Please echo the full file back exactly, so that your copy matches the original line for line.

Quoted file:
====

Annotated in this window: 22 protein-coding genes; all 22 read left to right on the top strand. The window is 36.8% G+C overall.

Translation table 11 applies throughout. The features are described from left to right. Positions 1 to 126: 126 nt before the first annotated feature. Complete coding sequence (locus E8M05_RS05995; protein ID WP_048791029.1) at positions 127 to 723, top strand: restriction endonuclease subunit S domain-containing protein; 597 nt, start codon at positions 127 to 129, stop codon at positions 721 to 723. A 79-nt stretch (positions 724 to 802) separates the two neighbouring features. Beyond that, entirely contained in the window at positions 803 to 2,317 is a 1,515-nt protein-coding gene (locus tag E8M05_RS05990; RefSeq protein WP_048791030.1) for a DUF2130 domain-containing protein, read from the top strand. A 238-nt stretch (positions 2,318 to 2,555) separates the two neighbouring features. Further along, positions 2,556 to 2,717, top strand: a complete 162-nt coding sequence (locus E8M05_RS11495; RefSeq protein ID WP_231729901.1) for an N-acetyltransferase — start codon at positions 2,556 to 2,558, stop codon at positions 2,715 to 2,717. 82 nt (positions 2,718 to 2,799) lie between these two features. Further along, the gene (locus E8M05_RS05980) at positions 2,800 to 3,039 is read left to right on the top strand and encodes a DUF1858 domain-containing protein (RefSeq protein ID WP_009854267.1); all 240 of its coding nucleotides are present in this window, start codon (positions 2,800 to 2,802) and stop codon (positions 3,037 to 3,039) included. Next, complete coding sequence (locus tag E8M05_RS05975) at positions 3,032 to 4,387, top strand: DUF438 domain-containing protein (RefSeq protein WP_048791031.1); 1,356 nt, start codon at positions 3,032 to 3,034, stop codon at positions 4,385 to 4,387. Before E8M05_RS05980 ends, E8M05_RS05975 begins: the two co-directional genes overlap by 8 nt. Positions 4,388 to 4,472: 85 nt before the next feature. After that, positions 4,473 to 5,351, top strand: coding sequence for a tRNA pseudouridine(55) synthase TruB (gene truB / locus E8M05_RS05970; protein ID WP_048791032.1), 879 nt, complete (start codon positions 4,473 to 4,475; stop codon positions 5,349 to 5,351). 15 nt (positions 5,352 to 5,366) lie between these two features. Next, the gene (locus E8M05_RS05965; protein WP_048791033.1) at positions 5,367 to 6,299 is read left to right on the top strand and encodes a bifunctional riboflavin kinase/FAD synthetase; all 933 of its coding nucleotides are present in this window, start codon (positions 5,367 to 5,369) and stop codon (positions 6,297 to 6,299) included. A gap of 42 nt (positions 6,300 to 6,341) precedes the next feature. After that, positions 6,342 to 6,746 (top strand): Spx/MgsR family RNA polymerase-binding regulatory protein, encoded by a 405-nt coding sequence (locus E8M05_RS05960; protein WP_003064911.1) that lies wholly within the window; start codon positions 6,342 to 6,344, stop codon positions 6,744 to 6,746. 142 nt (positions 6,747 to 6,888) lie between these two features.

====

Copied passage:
Annotated in this window: 22 protein-coding genes; all 22 read left to right on the top strand. The window is 36.8% G+C overall.

Translation table 11 applies throughout. The features are described from left to right. Positions 1 to 126: 126 nt before the first annotated feature. Complete coding sequence (locus E8M05_RS05995; protein ID WP_048791029.1) at positions 127 to 723, top strand: restriction endonuclease subunit S domain-containing protein; 597 nt, start codon at positions 127 to 129, stop codon at positions 721 to 723. A 79-nt stretch (positions 724 to 802) separates the two neighbouring features. Beyond that, entirely contained in the window at positions 803 to 2,317 is a 1,515-nt protein-coding gene (locus tag E8M05_RS05990; RefSeq protein WP_048791030.1) for a DUF2130 domain-containing protein, read from the top strand. A 238-nt stretch (positions 2,318 to 2,555) separates the two neighbouring features. Further along, positions 2,556 to 2,717, top strand: a complete 162-nt coding sequence (locus E8M05_RS11495; RefSeq protein ID WP_231729901.1) for an N-acetyltransferase — start codon at positions 2,556 to 2,558, stop codon at positions 2,715 to 2,717. 82 nt (positions 2,718 to 2,799) lie between these two features. Further along, the gene (locus E8M05_RS05980) at positions 2,800 to 3,039 is read left to right on the top strand and encodes a DUF1858 domain-containing protein (RefSeq protein ID WP_009854267.1); all 240 of its coding nucleotides are present in this window, start codon (positions 2,800 to 2,802) and stop codon (positions 3,037 to 3,039) included. Next, complete coding sequence (locus tag E8M05_RS05975) at positions 3,032 to 4,387, top strand: DUF438 domain-containing protein (RefSeq protein WP_048791031.1); 1,356 nt, start codon at positions 3,032 to 3,034, stop codon at positions 4,385 to 4,387. Before E8M05_RS05980 ends, E8M05_RS05975 begins: the two co-directional genes overlap by 8 nt. Positions 4,388 to 4,472: 85 nt before the next feature. After that, positions 4,473 to 5,351, top strand: coding sequence for a tRNA pseudouridine(55) synthase TruB (gene truB / locus E8M05_RS05970; protein ID WP_048791032.1), 879 nt, complete (start codon positions 4,473 to 4,475; stop codon positions 5,349 to 5,351). 15 nt (positions 5,352 to 5,366) lie between these two features. Next, the gene (locus E8M05_RS05965; protein WP_048791033.1) at positions 5,367 to 6,299 is read left to right on the top strand and encodes a bifunctional riboflavin kinase/FAD synthetase; all 933 of its coding nucleotides are present in this window, start codon (positions 5,367 to 5,369) and stop codon (positions 6,297 to 6,299) included. A gap of 42 nt (positions 6,300 to 6,341) precedes the next feature. After that, positions 6,342 to 6,746 (top strand): Spx/MgsR family RNA polymerase-binding regulatory protein, encoded by a 405-nt coding sequence (locus E8M05_RS05960; protein WP_003064911.1) that lies wholly within the window; start codon positions 6,342 to 6,344, stop codon positions 6,744 to 6,746. 142 nt (positions 6,747 to 6,888) lie between these two features.